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Publication numberUS2048025 A
Publication typeGrant
Publication dateJul 21, 1936
Filing dateMay 9, 1932
Priority dateMay 9, 1932
Publication numberUS 2048025 A, US 2048025A, US-A-2048025, US2048025 A, US2048025A
InventorsPhilipp Lawrence A
Original AssigneeKelvinator Corp
Export CitationBiBTeX, EndNote, RefMan
External Links: USPTO, USPTO Assignment, Espacenet
Refrigerating apparatus
US 2048025 A
Abstract  available in
Images(1)
Previous page
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Claims  available in
Description  (OCR text may contain errors)

July 21, 1936. PHILIPP 2,048,025

REFRIGERATING APPARATUS I Filed May 9; 1952 INVENTOR. Lib Pam; I 4'. P/l/L/PP A TTORNEY.

atented July 21, 1936 Kelvinator Corporation, Detroit,

poration of Michigan Application May 9, 1

8 Claims.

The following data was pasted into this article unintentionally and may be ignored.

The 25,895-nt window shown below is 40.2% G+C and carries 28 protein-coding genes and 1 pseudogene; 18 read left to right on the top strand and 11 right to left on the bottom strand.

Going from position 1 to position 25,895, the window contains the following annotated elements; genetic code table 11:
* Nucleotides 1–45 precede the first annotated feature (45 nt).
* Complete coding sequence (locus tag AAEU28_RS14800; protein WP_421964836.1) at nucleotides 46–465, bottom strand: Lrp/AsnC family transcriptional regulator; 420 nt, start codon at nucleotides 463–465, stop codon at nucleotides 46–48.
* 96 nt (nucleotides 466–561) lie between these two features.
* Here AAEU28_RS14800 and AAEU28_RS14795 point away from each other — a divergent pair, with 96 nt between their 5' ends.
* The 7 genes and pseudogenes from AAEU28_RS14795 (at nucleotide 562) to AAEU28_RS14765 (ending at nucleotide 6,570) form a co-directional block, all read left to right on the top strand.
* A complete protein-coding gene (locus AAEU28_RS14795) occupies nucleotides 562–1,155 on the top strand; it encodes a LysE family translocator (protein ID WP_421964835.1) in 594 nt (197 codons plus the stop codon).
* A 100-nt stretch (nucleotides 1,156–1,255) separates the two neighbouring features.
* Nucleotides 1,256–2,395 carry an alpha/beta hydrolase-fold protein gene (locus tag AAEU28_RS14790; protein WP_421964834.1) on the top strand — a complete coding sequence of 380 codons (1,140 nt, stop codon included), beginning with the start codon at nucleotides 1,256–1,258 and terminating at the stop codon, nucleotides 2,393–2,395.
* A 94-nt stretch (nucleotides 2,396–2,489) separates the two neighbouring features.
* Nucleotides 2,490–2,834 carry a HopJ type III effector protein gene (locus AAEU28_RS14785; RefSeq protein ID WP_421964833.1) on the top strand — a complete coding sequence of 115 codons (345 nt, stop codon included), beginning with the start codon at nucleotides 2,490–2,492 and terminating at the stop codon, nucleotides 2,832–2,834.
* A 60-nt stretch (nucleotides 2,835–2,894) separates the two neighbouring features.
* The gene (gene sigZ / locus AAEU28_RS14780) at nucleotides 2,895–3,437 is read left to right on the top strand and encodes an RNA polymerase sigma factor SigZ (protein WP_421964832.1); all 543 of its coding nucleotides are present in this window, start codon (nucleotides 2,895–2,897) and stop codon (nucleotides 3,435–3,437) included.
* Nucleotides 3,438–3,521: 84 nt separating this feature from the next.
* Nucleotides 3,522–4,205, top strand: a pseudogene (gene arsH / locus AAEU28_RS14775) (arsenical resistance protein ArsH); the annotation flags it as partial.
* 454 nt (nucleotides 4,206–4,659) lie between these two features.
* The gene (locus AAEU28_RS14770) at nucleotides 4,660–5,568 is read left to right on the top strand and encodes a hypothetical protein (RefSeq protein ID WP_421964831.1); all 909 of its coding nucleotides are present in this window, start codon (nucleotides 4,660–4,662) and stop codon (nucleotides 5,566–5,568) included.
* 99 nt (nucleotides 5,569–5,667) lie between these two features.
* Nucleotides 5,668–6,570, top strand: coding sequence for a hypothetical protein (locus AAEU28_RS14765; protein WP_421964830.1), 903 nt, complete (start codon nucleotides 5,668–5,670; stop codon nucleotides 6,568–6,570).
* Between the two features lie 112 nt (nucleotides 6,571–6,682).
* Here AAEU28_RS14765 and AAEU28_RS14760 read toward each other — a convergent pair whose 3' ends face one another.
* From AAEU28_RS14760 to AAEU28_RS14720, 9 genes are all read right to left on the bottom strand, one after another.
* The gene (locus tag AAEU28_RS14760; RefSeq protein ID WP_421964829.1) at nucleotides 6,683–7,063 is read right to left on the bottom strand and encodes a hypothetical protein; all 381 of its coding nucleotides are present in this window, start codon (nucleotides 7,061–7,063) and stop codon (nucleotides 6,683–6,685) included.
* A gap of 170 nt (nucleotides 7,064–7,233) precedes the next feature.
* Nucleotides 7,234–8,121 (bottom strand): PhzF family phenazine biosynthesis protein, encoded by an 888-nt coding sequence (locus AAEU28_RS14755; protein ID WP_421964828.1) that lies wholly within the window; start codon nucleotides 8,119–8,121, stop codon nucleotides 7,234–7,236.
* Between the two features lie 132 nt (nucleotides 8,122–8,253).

cant is pumped to other parts of the system where it is not needed and where it is likely to affect the efiiciency of the system. This lubricant is usually returned to the lubricant reservoir along with the vaporized refrigerant by the action of the compressor by entrainement and/ or by gravity. One form of special oil returning evaporator which may be used is as disclosed in Patent No. 1,719,024 issued July 2, 192 to John R. Replogle. Such systems are usually intermittently operated and during the off phase of the refrigerating cycle the pressure in the low side builds up. In systems of this type, which are provided with a refrigerant which is miscible with the lubricant, it has been found by experience that when the lubricant is placed in the low pressure side of the system, any sudden reduction of the pressure on the body of the lubricant will cause considerable foaming to take place. In such systems, which are in open communication with the low side of the system, to provide for the return of the lubricating fluid to the reservoir, it 35 has been found that a large part of the lubricant which forms a portion of the foam is drawn into the compressor whence it is discharged into other parts of the system. Under these conditions, an abnormal amount of lubricant is being pumped to other parts of the system and the return there of, as aforesaid, is less than the amount so pumped to other parts of the system. Accordingly, the compressor would soon be without lubricant and the efliciency of the system would be decreased.